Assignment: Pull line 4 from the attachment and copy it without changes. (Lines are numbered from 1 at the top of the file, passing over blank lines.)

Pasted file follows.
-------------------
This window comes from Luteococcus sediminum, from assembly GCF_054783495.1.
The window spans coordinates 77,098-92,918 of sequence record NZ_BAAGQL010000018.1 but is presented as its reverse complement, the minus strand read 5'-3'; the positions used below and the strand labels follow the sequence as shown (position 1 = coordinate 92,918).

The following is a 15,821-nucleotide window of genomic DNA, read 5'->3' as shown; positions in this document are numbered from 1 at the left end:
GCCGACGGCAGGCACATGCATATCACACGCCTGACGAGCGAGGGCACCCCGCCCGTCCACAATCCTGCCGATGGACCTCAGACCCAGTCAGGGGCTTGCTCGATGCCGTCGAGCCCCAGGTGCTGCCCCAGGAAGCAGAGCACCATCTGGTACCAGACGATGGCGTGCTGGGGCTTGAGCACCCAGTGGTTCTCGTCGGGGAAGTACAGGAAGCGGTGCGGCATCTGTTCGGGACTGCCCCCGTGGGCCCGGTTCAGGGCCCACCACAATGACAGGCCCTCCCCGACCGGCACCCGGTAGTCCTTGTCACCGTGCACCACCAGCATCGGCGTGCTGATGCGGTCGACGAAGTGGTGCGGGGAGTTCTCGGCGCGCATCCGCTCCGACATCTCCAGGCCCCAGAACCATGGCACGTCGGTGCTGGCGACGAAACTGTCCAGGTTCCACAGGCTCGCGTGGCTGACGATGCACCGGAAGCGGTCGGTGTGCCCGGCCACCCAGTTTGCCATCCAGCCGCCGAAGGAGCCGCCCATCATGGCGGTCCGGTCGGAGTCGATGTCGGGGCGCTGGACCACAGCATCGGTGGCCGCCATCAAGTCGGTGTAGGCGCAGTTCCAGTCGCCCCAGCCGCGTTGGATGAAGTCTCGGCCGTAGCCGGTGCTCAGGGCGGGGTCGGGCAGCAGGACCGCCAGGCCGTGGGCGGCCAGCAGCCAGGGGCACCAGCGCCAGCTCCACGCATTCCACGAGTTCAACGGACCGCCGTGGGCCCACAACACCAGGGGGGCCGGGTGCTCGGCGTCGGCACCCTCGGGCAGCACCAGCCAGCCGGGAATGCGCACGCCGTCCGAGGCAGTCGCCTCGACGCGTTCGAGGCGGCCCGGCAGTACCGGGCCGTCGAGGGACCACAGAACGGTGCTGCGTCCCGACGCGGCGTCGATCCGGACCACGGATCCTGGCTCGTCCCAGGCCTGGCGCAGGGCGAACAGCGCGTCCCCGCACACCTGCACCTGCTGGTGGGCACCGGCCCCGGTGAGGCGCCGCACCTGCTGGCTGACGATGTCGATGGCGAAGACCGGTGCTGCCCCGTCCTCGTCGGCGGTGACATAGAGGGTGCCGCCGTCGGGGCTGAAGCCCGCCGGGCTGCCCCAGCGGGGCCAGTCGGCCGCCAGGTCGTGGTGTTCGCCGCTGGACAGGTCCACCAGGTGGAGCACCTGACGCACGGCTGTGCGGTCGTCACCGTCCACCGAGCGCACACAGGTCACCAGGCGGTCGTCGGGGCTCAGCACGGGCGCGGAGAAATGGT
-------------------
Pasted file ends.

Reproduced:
GCCGACGGCAGGCACATGCATATCACACGCCTGACGAGCGAGGGCACCCCGCCCGTCCACAATCCTGCCGATGGACCTCAGACCCAGTCAGGGGCTTGCTCGATGCCGTCGAGCCCCAGGTGCTGCCCCAGGAAGCAGAGCACCATCTGGTACCAGACGATGGCGTGCTGGGGCTTGAGCACCCAGTGGTTCTCGTCGGGGAAGTACAGGAAGCGGTGCGGCATCTGTTCGGGACTGCCCCCGTGGGCCCGGTTCAGGGCCCACCACAATGACAGGCCCTCCCCGACCGGCACCCGGTAGTCCTTGTCACCGTGCACCACCAGCATCGGCGTGCTGATGCGGTCGACGAAGTGGTGCGGGGAGTTCTCGGCGCGCATCCGCTCCGACATCTCCAGGCCCCAGAACCATGGCACGTCGGTGCTGGCGACGAAACTGTCCAGGTTCCACAGGCTCGCGTGGCTGACGATGCACCGGAAGCGGTCGGTGTGCCCGGCCACCCAGTTTGCCATCCAGCCGCCGAAGGAGCCGCCCATCATGGCGGTCCGGTCGGAGTCGATGTCGGGGCGCTGGACCACAGCATCGGTGGCCGCCATCAAGTCGGTGTAGGCGCAGTTCCAGTCGCCCCAGCCGCGTTGGATGAAGTCTCGGCCGTAGCCGGTGCTCAGGGCGGGGTCGGGCAGCAGGACCGCCAGGCCGTGGGCGGCCAGCAGCCAGGGGCACCAGCGCCAGCTCCACGCATTCCACGAGTTCAACGGACCGCCGTGGGCCCACAACACCAGGGGGGCCGGGTGCTCGGCGTCGGCACCCTCGGGCAGCACCAGCCAGCCGGGAATGCGCACGCCGTCCGAGGCAGTCGCCTCGACGCGTTCGAGGCGGCCCGGCAGTACCGGGCCGTCGAGGGACCACAGAACGGTGCTGCGTCCCGACGCGGCGTCGATCCGGACCACGGATCCTGGCTCGTCCCAGGCCTGGCGCAGGGCGAACAGCGCGTCCCCGCACACCTGCACCTGCTGGTGGGCACCGGCCCCGGTGAGGCGCCGCACCTGCTGGCTGACGATGTCGATGGCGAAGACCGGTGCTGCCCCGTCCTCGTCGGCGGTGACATAGAGGGTGCCGCCGTCGGGGCTGAAGCCCGCCGGGCTGCCCCAGCGGGGCCAGTCGGCCGCCAGGTCGTGGTGTTCGCCGCTGGACAGGTCCACCAGGTGGAGCACCTGACGCACGGCTGTGCGGTCGTCACCGTCCACCGAGCGCACACAGGTCACCAGGCGGTCGTCGGGGCTCAGCACGGGCGCGGAGAAATGGT